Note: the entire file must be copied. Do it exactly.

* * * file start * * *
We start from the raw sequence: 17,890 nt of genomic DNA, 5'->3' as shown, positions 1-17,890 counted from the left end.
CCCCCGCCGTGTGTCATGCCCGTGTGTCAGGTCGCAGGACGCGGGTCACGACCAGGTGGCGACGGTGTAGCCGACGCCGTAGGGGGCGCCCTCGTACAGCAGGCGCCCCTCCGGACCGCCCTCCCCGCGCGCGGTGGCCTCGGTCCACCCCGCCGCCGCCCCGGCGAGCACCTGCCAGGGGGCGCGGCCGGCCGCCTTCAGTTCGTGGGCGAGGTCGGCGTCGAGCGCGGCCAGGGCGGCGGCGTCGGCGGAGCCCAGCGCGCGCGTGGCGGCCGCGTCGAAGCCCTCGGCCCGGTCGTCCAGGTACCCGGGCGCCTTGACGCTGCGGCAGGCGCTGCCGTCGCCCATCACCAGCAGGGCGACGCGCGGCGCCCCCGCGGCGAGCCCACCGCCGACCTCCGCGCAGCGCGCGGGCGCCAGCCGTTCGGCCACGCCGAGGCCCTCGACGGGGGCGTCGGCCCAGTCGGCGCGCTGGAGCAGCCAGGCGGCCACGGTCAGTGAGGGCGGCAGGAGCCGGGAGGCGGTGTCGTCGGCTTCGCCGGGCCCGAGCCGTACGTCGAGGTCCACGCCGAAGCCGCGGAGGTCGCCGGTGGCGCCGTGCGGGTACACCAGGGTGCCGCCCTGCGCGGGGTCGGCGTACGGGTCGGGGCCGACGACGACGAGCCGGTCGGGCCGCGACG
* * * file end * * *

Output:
We start from the raw sequence: 17,890 nt of genomic DNA, 5'->3' as shown, positions 1-17,890 counted from the left end.
CCCCCGCCGTGTGTCATGCCCGTGTGTCAGGTCGCAGGACGCGGGTCACGACCAGGTGGCGACGGTGTAGCCGACGCCGTAGGGGGCGCCCTCGTACAGCAGGCGCCCCTCCGGACCGCCCTCCCCGCGCGCGGTGGCCTCGGTCCACCCCGCCGCCGCCCCGGCGAGCACCTGCCAGGGGGCGCGGCCGGCCGCCTTCAGTTCGTGGGCGAGGTCGGCGTCGAGCGCGGCCAGGGCGGCGGCGTCGGCGGAGCCCAGCGCGCGCGTGGCGGCCGCGTCGAAGCCCTCGGCCCGGTCGTCCAGGTACCCGGGCGCCTTGACGCTGCGGCAGGCGCTGCCGTCGCCCATCACCAGCAGGGCGACGCGCGGCGCCCCCGCGGCGAGCCCACCGCCGACCTCCGCGCAGCGCGCGGGCGCCAGCCGTTCGGCCACGCCGAGGCCCTCGACGGGGGCGTCGGCCCAGTCGGCGCGCTGGAGCAGCCAGGCGGCCACGGTCAGTGAGGGCGGCAGGAGCCGGGAGGCGGTGTCGTCGGCTTCGCCGGGCCCGAGCCGTACGTCGAGGTCCACGCCGAAGCCGCGGAGGTCGCCGGTGGCGCCGTGCGGGTACACCAGGGTGCCGCCCTGCGCGGGGTCGGCGTACGGGTCGGGGCCGACGACGACGAGCCGGTCGGGCCGCGACG